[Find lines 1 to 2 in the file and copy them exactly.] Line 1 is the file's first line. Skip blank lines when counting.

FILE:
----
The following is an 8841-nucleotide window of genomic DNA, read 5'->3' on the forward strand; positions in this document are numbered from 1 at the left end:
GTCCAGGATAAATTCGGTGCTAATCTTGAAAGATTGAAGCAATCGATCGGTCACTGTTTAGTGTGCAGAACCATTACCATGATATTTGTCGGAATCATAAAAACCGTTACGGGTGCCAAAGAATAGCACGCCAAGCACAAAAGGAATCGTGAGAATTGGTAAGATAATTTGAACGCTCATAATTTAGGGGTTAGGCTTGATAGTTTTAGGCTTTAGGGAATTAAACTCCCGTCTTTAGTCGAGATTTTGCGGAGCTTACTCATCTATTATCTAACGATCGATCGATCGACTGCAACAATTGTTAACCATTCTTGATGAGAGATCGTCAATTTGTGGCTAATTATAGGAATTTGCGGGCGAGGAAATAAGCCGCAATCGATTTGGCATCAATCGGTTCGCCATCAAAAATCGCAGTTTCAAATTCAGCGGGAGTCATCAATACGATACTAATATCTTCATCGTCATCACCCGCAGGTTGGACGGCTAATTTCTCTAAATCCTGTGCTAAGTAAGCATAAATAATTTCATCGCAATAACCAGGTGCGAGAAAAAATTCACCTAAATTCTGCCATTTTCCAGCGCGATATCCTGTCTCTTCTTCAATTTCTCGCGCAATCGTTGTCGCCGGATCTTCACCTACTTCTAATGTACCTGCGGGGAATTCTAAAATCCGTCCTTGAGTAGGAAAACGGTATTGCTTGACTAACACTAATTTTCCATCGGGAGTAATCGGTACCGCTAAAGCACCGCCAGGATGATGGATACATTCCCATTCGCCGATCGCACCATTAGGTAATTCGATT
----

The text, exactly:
The following is an 8841-nucleotide window of genomic DNA, read 5'->3' on the forward strand; positions in this document are numbered from 1 at the left end:
GTCCAGGATAAATTCGGTGCTAATCTTGAAAGATTGAAGCAATCGATCGGTCACTGTTTAGTGTGCAGAACCATTACCATGATATTTGTCGGAATCATAAAAACCGTTACGGGTGCCAAAGAATAGCACGCCAAGCACAAAAGGAATCGTGAGAATTGGTAAGATAATTTGAACGCTCATAATTTAGGGGTTAGGCTTGATAGTTTTAGGCTTTAGGGAATTAAACTCCCGTCTTTAGTCGAGATTTTGCGGAGCTTACTCATCTATTATCTAACGATCGATCGATCGACTGCAACAATTGTTAACCATTCTTGATGAGAGATCGTCAATTTGTGGCTAATTATAGGAATTTGCGGGCGAGGAAATAAGCCGCAATCGATTTGGCATCAATCGGTTCGCCATCAAAAATCGCAGTTTCAAATTCAGCGGGAGTCATCAATACGATACTAATATCTTCATCGTCATCACCCGCAGGTTGGACGGCTAATTTCTCTAAATCCTGTGCTAAGTAAGCATAAATAATTTCATCGCAATAACCAGGTGCGAGAAAAAATTCACCTAAATTCTGCCATTTTCCAGCGCGATATCCTGTCTCTTCTTCAATTTCTCGCGCAATCGTTGTCGCCGGATCTTCACCTACTTCTAATGTACCTGCGGGGAATTCTAAAATCCGTCCTTGAGTAGGAAAACGGTATTGCTTGACTAACACTAATTTTCCATCGGGAGTAATCGGTACCGCTAAAGCACCGCCAGGATGATGGATACATTCCCATTCGCCGATCGCACCATTAGGTAATTCGATT